August 29, 1999, was the last time Theresa McKinney heard from her daughter, Shannon. It was the mother's birthday, and Shannon always called her mother back home in Omaha, Neb., on holidays from wherever she was. She also regularly called her own little daughter, 4-year-old Alyssa, asking her to sing to her and tell her she missed her mommy.
This time, Shannon asked her mother to come all the way to Jackson, Miss., to get her. Things had gone sour in the city where she had landed a few months before—914 miles and five states away from the Omaha flatlands where her family waited and worried.
This was nothing new. The year Shannon had already spent in Jackson had been rotten. Shannon, then 22, had left Omaha because she was pregnant for the third time, and it was likely that Omaha authorities would take this baby away from her, too, just like they took the last one, Kayla Marie, who was born with crack in her system.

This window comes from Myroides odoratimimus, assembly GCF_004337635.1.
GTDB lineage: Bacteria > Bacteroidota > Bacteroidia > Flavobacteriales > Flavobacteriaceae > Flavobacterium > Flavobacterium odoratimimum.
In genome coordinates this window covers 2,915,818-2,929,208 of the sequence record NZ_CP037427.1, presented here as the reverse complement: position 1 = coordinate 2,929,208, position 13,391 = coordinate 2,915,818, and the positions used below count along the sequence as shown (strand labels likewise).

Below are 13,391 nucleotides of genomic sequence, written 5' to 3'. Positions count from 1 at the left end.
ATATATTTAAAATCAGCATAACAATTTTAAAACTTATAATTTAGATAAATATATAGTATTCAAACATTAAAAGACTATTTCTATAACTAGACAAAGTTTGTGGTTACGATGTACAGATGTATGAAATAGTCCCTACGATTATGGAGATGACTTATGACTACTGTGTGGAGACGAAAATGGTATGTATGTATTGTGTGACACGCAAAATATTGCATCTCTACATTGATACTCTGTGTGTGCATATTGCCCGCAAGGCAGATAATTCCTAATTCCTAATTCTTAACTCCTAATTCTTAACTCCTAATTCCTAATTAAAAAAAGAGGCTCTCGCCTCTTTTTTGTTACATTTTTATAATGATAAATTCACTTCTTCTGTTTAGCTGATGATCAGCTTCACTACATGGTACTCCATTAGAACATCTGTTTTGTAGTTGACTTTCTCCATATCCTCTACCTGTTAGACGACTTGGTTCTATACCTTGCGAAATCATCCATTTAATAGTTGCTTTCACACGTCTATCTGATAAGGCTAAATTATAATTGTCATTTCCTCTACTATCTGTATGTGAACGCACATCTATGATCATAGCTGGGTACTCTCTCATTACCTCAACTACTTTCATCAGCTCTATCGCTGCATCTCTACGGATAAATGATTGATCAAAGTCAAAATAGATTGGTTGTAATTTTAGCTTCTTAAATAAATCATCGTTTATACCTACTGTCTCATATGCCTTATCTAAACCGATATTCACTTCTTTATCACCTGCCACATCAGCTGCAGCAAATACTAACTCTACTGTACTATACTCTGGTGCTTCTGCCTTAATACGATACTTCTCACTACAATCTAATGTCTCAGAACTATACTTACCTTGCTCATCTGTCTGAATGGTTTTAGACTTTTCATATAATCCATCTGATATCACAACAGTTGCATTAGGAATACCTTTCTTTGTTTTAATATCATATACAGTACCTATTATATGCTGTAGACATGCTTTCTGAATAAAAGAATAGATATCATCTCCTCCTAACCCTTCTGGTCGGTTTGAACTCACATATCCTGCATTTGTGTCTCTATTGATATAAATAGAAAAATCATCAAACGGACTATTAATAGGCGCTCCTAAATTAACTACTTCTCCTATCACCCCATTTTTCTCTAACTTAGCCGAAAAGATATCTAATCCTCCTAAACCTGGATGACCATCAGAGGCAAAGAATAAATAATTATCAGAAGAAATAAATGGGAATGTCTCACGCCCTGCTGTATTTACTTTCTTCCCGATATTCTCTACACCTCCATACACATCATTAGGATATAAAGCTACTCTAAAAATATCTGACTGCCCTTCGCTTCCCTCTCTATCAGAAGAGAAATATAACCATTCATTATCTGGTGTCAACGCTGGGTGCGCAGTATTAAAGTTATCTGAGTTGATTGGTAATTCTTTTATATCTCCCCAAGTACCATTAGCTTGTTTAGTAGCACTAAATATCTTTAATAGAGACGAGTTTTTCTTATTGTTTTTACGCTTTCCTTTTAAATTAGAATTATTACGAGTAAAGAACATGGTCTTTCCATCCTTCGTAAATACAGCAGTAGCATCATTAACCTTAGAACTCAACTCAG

Shannon had been cultivating a nasty drug habit ever since she was 12, and had been declared an unfit mother by the state at age 20. Her mother believes that one of her daughter's unsavory friends in North Omaha had people in Jackson, so they took off and came here. Shannon was known for "running" without notice, as her mother calls it, often hitchhiking with truck drivers to get away from her problems.
Her escape was wasted, Theresa, 46, says now. Shannon told her mother months after coming to Jackson that the child, a little boy, had died at birth in Jackson.